Curry Drug Could Help Rebuild Brain Cells After Stroke

A drug derived from the popular curry spice turmeric could help aid the recovery of stroke patients, U.S. researchers found.

Scientists from Cedars-Sinai Medical Center announced Wednesday that they created a new molecule from curcumin -- a chemical component of turmeric -- and found in laboratory experiments that it affects mechanisms that protect and help regenerate brain cells after a stroke.

The new drug, called CNB-001, does not attack clots but instead repairs stroke damage at the molecular level that supports pathways that feed brain cells, said research scientist Dr. Paul Lapchak, of Cedars-Sinai Medical Center.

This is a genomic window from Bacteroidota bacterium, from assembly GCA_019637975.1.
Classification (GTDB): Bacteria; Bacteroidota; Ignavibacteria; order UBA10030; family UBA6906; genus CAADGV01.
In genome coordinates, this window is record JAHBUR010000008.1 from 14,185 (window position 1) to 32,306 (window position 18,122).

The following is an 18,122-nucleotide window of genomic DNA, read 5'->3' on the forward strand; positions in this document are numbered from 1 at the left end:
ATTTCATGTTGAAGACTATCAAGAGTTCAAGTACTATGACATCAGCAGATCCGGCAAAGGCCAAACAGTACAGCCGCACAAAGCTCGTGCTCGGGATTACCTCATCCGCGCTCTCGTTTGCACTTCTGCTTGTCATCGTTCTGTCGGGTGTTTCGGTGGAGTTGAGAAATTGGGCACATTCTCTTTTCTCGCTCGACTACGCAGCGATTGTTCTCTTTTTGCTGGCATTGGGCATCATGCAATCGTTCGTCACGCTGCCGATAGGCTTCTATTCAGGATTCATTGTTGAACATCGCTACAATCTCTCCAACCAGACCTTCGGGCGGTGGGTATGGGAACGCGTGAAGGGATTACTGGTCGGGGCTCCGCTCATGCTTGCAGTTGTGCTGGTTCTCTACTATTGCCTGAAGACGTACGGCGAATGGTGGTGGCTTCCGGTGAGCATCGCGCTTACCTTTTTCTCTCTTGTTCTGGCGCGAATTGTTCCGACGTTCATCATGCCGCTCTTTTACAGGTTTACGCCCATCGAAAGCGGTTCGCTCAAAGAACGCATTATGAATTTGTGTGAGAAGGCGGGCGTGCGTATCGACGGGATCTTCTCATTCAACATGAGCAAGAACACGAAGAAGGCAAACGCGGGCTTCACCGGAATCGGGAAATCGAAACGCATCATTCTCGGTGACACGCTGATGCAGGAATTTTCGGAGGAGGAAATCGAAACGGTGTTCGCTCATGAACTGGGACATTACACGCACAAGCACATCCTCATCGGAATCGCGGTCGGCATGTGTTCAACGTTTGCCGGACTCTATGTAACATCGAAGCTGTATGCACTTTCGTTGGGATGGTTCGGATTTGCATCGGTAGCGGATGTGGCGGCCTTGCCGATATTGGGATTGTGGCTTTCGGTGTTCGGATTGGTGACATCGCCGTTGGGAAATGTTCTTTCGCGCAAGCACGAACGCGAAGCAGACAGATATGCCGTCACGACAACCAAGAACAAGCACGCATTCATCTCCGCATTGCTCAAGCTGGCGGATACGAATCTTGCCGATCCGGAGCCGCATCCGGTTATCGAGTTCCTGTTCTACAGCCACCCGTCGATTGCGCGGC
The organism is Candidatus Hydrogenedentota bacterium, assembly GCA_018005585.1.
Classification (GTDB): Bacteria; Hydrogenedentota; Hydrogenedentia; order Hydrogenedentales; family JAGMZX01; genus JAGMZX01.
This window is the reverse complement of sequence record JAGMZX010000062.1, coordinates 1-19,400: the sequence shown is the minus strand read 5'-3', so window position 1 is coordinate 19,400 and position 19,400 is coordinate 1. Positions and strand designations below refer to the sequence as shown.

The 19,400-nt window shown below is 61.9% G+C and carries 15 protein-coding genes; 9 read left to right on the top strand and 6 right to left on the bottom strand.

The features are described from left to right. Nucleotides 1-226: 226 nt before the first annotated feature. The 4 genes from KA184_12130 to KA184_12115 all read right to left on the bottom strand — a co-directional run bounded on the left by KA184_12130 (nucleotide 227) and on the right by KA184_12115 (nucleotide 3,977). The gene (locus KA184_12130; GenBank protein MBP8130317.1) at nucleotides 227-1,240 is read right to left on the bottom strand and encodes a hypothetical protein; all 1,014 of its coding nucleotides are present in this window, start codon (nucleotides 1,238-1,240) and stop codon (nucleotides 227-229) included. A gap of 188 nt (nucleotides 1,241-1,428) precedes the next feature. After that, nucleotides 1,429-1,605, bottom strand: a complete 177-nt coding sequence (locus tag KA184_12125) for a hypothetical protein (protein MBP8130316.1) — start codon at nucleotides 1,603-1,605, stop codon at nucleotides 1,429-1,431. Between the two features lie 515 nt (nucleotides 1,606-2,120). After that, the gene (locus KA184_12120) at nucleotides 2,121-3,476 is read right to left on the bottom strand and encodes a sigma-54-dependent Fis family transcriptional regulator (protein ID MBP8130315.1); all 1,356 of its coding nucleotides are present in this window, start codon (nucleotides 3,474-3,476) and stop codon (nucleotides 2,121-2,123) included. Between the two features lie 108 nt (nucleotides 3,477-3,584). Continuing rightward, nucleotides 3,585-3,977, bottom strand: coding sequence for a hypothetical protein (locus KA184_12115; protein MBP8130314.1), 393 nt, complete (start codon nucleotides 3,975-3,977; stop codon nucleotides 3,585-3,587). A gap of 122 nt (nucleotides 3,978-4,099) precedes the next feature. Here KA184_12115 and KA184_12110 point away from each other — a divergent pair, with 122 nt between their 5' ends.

"CNB-001 has many of the same benefits of curcumin but appears to be a better choice of compound for acute stroke because it crosses the blood-brain barrier, is quickly distributed in the brain and moderates several critical mechanisms involved in neuronal survival," Lapchak said at the American Heart Association International Stroke Conference in Los Angeles.

The researchers hope that the drug could be trialed on humans soon. Currently, there is only one approved drug treatment for ischemic stroke, which is caused when a clot blocks blood flow to the brain.

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